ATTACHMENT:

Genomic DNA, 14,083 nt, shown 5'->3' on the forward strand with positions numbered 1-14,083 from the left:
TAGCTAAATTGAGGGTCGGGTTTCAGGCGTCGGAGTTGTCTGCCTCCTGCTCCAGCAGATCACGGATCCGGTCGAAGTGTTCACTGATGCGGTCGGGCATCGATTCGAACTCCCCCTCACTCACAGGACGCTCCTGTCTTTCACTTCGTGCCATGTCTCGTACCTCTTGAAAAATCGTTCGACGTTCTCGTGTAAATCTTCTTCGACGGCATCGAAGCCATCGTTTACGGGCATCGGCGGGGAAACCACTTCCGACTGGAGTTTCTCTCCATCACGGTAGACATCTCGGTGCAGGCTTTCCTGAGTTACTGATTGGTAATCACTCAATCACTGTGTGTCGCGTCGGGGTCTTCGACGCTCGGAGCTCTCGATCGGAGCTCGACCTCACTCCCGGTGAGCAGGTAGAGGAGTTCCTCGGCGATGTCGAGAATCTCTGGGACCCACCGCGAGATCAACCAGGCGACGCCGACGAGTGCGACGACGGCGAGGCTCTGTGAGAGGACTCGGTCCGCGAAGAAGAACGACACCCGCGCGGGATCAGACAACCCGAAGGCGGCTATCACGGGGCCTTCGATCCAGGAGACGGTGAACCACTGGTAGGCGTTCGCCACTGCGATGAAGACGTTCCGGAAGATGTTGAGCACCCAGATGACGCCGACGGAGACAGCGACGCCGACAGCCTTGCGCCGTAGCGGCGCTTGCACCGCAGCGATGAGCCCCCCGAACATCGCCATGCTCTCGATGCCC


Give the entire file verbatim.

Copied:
Genomic DNA, 14,083 nt, shown 5'->3' on the forward strand with positions numbered 1-14,083 from the left:
TAGCTAAATTGAGGGTCGGGTTTCAGGCGTCGGAGTTGTCTGCCTCCTGCTCCAGCAGATCACGGATCCGGTCGAAGTGTTCACTGATGCGGTCGGGCATCGATTCGAACTCCCCCTCACTCACAGGACGCTCCTGTCTTTCACTTCGTGCCATGTCTCGTACCTCTTGAAAAATCGTTCGACGTTCTCGTGTAAATCTTCTTCGACGGCATCGAAGCCATCGTTTACGGGCATCGGCGGGGAAACCACTTCCGACTGGAGTTTCTCTCCATCACGGTAGACATCTCGGTGCAGGCTTTCCTGAGTTACTGATTGGTAATCACTCAATCACTGTGTGTCGCGTCGGGGTCTTCGACGCTCGGAGCTCTCGATCGGAGCTCGACCTCACTCCCGGTGAGCAGGTAGAGGAGTTCCTCGGCGATGTCGAGAATCTCTGGGACCCACCGCGAGATCAACCAGGCGACGCCGACGAGTGCGACGACGGCGAGGCTCTGTGAGAGGACTCGGTCCGCGAAGAAGAACGACACCCGCGCGGGATCAGACAACCCGAAGGCGGCTATCACGGGGCCTTCGATCCAGGAGACGGTGAACCACTGGTAGGCGTTCGCCACTGCGATGAAGACGTTCCGGAAGATGTTGAGCACCCAGATGACGCCGACGGAGACAGCGACGCCGACAGCCTTGCGCCGTAGCGGCGCTTGCACCGCAGCGATGAGCCCCCCGAACATCGCCATGCTCTCGATGCCC